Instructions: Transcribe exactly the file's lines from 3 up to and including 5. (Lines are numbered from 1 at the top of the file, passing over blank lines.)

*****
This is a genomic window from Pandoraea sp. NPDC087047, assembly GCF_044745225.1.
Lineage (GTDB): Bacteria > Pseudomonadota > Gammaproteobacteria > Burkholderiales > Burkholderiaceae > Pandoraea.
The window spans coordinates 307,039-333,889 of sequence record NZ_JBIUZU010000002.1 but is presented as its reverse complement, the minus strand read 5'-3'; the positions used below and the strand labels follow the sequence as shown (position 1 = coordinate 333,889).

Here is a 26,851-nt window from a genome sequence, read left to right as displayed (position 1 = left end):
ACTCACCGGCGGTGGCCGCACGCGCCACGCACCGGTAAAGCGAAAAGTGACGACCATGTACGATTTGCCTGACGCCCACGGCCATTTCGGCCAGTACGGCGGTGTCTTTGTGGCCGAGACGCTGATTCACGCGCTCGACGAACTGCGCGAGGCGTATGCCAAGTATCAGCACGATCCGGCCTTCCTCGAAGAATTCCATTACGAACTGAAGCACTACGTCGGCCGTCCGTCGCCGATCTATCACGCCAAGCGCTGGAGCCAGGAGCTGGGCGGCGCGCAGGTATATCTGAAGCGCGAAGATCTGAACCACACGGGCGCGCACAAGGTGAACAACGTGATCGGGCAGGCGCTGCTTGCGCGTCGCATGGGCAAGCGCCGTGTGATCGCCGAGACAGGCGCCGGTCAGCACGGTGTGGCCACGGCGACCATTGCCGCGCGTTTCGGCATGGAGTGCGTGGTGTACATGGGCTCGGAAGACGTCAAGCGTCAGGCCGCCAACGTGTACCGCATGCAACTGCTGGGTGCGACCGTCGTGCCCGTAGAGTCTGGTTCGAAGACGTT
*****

The window spans coordinates 307,039-333,889 of sequence record NZ_JBIUZU010000002.1 but is presented as its reverse complement, the minus strand read 5'-3'; the positions used below and the strand labels follow the sequence as shown (position 1 = coordinate 333,889).

Here is a 26,851-nt window from a genome sequence, read left to right as displayed (position 1 = left end):
ACTCACCGGCGGTGGCCGCACGCGCCACGCACCGGTAAAGCGAAAAGTGACGACCATGTACGATTTGCCTGACGCCCACGGCCATTTCGGCCAGTACGGCGGTGTCTTTGTGGCCGAGACGCTGATTCACGCGCTCGACGAACTGCGCGAGGCGTATGCCAAGTATCAGCACGATCCGGCCTTCCTCGAAGAATTCCATTACGAACTGAAGCACTACGTCGGCCGTCCGTCGCCGATCTATCACGCCAAGCGCTGGAGCCAGGAGCTGGGCGGCGCGCAGGTATATCTGAAGCGCGAAGATCTGAACCACACGGGCGCGCACAAGGTGAACAACGTGATCGGGCAGGCGCTGCTTGCGCGTCGCATGGGCAAGCGCCGTGTGATCGCCGAGACAGGCGCCGGTCAGCACGGTGTGGCCACGGCGACCATTGCCGCGCGTTTCGGCATGGAGTGCGTGGTGTACATGGGCTCGGAAGACGTCAAGCGTCAGGCCGCCAACGTGTACCGCATGCAACTGCTGGGTGCGACCGTCGTGCCCGTAGAGTCTGGTTCGAAGACGTT